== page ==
* Student of the Year does pretty good at the box office!
* Ah, it's been a while since I've read something so condescending from a Western critic. Do you know how much I hate these white dudes using the "Beyond Bollywood" tag when they have zero idea about what Bollywood is?
From a joint review of Miss Lovely and Pune-52.
As a sympathetic counter to the enigmatic Neha, Prachi also supplies Pune-52's narrative with the ethical ambiguity that transforms melodrama into realistic fantasy. Philip Marlowe may be alive and well in India, but you won't find him in Bollywood.
Really, bro? Have you actually seen a Bollywood film? And, no, The Love Guru doesn't count. The mainstream Hindi film industry has two detective/mystery films out this year - one of which, Kahaani, was superb by almost any standard. The other, Talaash, should also be fantastic, if Aamir Khan's track record is anything to go by.
This dude says some other clueless things. I left a comment on the piece basically word-for-word of the paragraph above.
* An English critic wonders why Bollywood doesn't try to market to non-desis. He focuses way too much on the titles and seems confused about the role of English in India but makes some good points.
But it strikes me that, just by marketing its regular output more directly, Bollywood could quietly achieve much higher visibility day-by-day. Even with the 150-minute runtime, the irrepressible urge for manufactured song-and-dance, the full pony-show, Student of the Year still has a basic daffy exuberance that, with a Hollywood-scale marketing budget, can cross cultural boundaries: the Indian Glee, maybe? (I'm spitballing here.) That kind of marketplace muscle is all Bollywood's globally streamlined breed is lacking now: last year's Goa crime thriller Dum Maaro Dum, and this year's Kahaani, with Vidya Balan as a pregnant software engineer leading the audience on a Usual Suspects-style dance, were as multiplex-ready as anything from Hollywood.
* A nice tribute to Yash Chopra on NPR.
Modern India is a very different country from the one it was when Yash Chopra became famous. It's more global in its outlook and its tastes. A new generation of Indian filmmakers, who were raised on a diet of global cinema, are pushing movies beyond the traditional musicals. Cynicism, sarcasm and the modern single life are very much in today's cinematic mix.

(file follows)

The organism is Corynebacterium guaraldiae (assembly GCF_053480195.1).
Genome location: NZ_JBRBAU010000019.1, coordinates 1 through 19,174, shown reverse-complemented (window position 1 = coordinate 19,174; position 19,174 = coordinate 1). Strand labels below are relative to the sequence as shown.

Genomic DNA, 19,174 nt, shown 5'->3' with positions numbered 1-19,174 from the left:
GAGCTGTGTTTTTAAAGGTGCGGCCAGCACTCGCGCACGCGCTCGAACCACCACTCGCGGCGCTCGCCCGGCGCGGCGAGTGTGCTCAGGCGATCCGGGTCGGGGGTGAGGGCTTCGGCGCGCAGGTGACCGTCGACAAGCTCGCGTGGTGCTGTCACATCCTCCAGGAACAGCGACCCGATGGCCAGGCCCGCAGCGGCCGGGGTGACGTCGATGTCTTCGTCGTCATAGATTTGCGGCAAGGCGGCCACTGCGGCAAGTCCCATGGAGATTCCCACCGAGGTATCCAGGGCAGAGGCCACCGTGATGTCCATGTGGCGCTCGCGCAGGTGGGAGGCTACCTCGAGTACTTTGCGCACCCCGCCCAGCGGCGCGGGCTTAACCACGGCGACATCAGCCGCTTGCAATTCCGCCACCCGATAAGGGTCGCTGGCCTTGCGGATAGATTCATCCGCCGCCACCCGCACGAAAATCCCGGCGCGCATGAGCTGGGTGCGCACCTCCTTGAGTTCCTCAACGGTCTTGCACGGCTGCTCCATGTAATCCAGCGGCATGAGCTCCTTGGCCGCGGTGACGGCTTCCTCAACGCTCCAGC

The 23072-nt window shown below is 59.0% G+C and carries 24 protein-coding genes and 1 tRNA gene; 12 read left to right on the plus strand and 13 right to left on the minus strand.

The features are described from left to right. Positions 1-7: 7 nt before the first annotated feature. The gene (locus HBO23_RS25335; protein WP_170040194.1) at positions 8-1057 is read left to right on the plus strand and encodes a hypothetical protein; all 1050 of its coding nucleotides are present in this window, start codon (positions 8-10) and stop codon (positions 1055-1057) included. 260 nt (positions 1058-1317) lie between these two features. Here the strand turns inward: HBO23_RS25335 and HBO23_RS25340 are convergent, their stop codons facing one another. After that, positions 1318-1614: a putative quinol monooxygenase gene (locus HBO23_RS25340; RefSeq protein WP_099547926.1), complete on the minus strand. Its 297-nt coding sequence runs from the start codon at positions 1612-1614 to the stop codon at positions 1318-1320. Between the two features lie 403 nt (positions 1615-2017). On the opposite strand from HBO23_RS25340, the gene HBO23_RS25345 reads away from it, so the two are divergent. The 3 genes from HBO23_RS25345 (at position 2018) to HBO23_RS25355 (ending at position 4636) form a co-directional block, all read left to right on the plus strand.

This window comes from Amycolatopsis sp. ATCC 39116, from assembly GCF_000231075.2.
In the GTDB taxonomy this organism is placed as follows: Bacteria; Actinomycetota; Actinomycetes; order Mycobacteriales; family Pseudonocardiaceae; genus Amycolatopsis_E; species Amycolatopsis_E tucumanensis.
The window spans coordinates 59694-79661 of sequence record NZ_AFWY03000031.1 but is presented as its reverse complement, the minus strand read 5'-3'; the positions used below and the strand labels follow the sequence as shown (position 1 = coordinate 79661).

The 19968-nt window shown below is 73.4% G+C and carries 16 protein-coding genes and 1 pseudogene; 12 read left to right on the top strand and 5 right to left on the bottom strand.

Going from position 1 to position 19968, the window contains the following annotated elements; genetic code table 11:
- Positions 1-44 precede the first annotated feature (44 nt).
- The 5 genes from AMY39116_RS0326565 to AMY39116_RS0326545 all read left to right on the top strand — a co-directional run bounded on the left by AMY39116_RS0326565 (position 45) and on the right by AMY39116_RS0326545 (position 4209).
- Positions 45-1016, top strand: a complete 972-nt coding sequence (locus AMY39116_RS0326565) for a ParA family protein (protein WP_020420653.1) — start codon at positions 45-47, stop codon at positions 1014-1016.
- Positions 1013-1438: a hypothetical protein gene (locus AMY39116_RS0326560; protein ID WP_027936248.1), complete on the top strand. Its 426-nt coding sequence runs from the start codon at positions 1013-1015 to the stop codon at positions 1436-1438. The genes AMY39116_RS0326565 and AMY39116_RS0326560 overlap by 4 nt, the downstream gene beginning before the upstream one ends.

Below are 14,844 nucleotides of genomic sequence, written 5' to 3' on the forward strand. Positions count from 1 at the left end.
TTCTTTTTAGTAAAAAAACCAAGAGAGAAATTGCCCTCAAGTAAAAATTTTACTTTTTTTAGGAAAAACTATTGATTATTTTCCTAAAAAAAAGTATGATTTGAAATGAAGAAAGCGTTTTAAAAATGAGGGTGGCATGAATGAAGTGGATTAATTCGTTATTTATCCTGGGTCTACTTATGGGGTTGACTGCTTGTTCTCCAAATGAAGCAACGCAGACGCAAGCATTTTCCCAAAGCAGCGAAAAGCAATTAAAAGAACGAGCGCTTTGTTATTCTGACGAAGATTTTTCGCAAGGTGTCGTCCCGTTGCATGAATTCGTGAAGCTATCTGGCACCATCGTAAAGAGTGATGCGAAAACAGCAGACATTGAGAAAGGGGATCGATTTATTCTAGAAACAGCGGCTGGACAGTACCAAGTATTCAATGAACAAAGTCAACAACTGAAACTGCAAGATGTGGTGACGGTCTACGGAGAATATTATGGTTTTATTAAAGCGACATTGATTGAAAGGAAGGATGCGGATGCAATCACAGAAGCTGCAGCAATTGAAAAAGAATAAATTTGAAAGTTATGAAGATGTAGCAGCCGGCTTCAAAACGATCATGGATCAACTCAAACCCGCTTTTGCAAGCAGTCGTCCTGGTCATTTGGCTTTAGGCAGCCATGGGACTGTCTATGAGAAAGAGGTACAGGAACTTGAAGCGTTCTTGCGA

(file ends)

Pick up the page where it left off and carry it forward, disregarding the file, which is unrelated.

But this week everyone in Bollywood is mourning the death of Chopra. His was a different way of both seeing and articulating love, and he never lost his faith in unabashed, full-throated romance.
* Jab Tak Hai Jaan might be banned in Pakistan.
* The BBC is doing a story on Sallu or something but he doesn't feel like contributing. Because he's Salman Khan. He doesn't need to do that shit.
* Related: SRK lets Salman have the Eid 2013 release date.
* Anurag "Barfi" Basu to work with all newcomers for his next film.
* I know everybody was dying to know Adhyayan Suman's next career move but so don't worry! He's here to explain everything like the privilegeed dochenozzle he is!
"My next agenda is I am going to get into singing. As far as production is concerned with my dad's next film 'Heartless' I am concentrating on my production house. I will also get into direction in future," Adhyayan told IANS.
Cool beans, bra. Who is the hero of that film your dad is producing? Oh, it's you? Gosh, it's so hard being a producer's son...
WAIT HO SHIT THIS IS ACTUALLY REALLY MESSED UP!
Actor-turned-director Shekhar Suman is all set to pay tribute to his late son Aayush through a film. Suman’s debut directorial film Heartless will be based on his late son’s memories and his son Adhyayan Suman will portray the role of elder brother in the film.
Now I actually almost want to see this... out of morbid curiosity.
* I think I remember this news from before my hiatus but Vashu Bhagnani to set up a studio in Bhopal.
New song trailer from Talaash!
And a teaser for Khiladi 786... oh, Akki! I can never be mad at you for long. Sure, your attitude during the Joker promotions was really unappealing but... then there is this. All will soon be forgotten in a flurry of martial arts and winks to the camera.